SBA Program Summary
The Coronavirus Aid, Relief, and Economic Security (CARES) Act, calls on the Small Business Administration to back loans mainly through its 7(a) loan program, which offers loans to eligible small businesses. This is in addition to the stimulus law passed on March 6, dubbed the Coronavirus Preparedness and Response Supplemental Appropriations Act which expanded the criteria for businesses to qualify for loans granted under the SBA's Economic Injury Disaster Loan Program. Below are summaries and links about both programs.
SBA 7(a) Program Summary
Summarized by the U.S. CHAMBER OF COMMERCE
The CARES Act allocated $350 billion to help small businesses keep workers employed amid the pandemic and economic downturn. Known as the Paycheck Protection Program, the initiative provides 100% federally guaranteed loans to small businesses.
Importantly, these loans may be forgiven if borrowers maintain their payrolls during the crisis or restore their payrolls afterward.
The administration soon will release more details including the list of lenders offering loans under the program. In the meantime, the U.S. Chamber of Commerce has issued this guide to help small businesses and self-employed individuals.
Am I eligible?
You are eligible if you are:
In addition, some special rules may make you eligible:
What will lenders be looking for?
In evaluating eligibility, lenders are directed to consider whether the borrower was in operation before February 15, 2020 and had employees for whom they paid salaries and payroll taxes or paid independent contractors.
Lenders will also ask you for a good faith certification that:
How much can I borrow?
Loans can be up to 2.5 x the borrower’s average monthly payroll costs, not to exceed $10 million.
Included Payroll Costs
For Employers: The sum of payments of any compensation with respect to employees:
For Sole Proprietors, Independent Contractors, and Self-Employed Individuals: The sum of payments of any compensation to or income of a sole proprietor or independent contractor that is a wage, commission, income, net earnings from self-employment, or similar compensation and that is in an amount that is not more than $100,000 in one year, as pro-rated for the covered period.
Excluded payroll cost
Will this loan be forgiven?
Borrowers are eligible to have their loans forgiven.
A borrower is eligible for loan forgiveness equal to the amount the borrower spent on the following items during the 8-week period beginning on the date of the origination of the loan:
How could the forgiveness be reduced?
The amount of loan forgiveness calculated above is reduced if there is a reduction in the number of employees or a reduction of greater than 25% in wages paid to employees.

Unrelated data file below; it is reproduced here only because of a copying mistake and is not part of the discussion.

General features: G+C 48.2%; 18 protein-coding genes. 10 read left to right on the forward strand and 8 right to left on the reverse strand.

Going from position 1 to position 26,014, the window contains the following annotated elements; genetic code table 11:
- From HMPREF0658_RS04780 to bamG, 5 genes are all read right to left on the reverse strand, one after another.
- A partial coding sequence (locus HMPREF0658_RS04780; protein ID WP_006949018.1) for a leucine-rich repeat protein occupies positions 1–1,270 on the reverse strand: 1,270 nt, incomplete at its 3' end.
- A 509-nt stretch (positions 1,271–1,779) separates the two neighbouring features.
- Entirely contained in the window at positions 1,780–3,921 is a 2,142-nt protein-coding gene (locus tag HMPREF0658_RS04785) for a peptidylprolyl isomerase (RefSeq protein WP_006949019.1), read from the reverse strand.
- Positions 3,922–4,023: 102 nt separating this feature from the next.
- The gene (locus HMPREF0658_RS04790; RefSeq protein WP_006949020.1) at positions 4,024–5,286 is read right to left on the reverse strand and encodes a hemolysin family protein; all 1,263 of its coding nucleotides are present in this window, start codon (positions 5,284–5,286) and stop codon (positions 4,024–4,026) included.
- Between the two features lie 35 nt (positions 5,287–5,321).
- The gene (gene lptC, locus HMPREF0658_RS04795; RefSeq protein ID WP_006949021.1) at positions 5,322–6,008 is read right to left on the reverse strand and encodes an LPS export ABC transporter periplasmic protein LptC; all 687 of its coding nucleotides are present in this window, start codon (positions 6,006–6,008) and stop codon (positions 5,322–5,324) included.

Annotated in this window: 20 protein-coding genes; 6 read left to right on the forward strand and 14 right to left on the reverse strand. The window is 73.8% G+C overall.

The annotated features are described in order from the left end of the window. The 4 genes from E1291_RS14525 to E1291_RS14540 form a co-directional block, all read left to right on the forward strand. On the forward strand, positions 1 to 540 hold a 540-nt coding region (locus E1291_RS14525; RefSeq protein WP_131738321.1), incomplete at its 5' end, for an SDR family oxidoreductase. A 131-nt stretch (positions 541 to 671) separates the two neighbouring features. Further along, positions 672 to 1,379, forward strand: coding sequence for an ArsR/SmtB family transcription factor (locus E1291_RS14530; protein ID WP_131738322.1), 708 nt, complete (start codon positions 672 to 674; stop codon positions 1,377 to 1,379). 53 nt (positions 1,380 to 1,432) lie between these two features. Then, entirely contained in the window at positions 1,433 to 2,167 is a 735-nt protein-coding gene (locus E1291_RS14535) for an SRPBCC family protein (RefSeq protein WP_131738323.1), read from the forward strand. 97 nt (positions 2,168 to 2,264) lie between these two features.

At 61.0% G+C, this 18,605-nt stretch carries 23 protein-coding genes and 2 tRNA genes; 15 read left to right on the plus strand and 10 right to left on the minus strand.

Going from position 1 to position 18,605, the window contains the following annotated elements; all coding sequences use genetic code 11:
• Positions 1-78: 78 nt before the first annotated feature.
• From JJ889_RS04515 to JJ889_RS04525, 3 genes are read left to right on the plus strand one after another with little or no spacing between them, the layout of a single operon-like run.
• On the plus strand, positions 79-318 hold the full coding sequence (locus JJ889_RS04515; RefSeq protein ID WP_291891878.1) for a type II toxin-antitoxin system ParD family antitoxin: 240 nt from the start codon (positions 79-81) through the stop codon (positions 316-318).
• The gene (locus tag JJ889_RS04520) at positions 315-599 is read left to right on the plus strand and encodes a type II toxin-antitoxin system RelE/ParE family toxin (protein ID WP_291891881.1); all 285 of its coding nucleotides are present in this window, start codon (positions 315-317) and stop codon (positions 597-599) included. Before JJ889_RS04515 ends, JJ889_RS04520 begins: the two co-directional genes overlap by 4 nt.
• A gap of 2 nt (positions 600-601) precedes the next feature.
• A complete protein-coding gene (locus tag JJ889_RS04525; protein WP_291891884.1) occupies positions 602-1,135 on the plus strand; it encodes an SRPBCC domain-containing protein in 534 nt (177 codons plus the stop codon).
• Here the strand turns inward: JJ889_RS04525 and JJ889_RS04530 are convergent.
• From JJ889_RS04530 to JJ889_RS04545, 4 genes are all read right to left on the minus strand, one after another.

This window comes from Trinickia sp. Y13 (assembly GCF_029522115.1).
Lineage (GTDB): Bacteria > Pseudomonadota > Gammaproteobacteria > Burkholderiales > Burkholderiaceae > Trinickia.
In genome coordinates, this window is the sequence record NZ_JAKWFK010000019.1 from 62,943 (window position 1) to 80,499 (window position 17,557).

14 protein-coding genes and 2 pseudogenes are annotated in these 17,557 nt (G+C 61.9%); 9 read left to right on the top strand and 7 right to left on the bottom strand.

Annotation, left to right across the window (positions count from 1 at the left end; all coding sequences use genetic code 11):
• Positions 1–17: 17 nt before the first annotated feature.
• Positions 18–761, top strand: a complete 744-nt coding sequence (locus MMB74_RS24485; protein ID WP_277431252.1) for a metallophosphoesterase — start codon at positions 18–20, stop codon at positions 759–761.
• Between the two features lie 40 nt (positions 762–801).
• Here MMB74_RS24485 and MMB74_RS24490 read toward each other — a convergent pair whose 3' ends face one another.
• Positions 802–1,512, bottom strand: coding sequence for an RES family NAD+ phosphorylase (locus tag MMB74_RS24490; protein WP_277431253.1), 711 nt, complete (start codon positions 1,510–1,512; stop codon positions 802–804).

What if I bring back employees or restore wages?
Reductions in employment or wages that occur during the period beginning on February 15, 2020, and ending 30 days after enactment of the CARES Act, (as compared to February 15, 2020) shall not reduce the amount of loan forgiveness. If by June 30, 2020 the borrower eliminates the reduction in employees or reduction in wages.
When to Apply
Starting April 3, 2020, small businesses and sole proprietorships can apply. Starting April 10, 2020, independent contractors and self-employed individuals can apply.
How to Apply
You can apply through any existing SBA 7(a) lender or through any federally insured depository institution, federally insured credit union, and Farm Credit System institution that is participating. Other regulated lenders will be available to make these loans once they are approved and enrolled in the program. You should consult with your local lender as to whether it is participating. All loans will have the same terms regardless of lender or borrower. A list of participating lenders as well as additional information and full terms can be found at www.sba.gov.
SBA Disaster Assistance Loan Program Summary
The SBA will be adopting regulations in the next week providing greater details.
SBA Disaster Assistance Loans
Time Frame January 31, 2020 - December 31, 2020 (Covered Period)
Small businesses, small agricultural cooperatives, private nonprofit organizations, and entities considered small for the industry in which they operate.
Must have suffered substantial economic injury (business is unable to meet its obligations and to pay its ordinary and necessary operating expenses) and be located in a declared disaster area. The entire country has been declared a disaster area for COVID-19.
SBA to approve loans based solely on an applicant’s credit score without requiring a tax return, or to use alternative methods to determine an applicant’s ability to repay.
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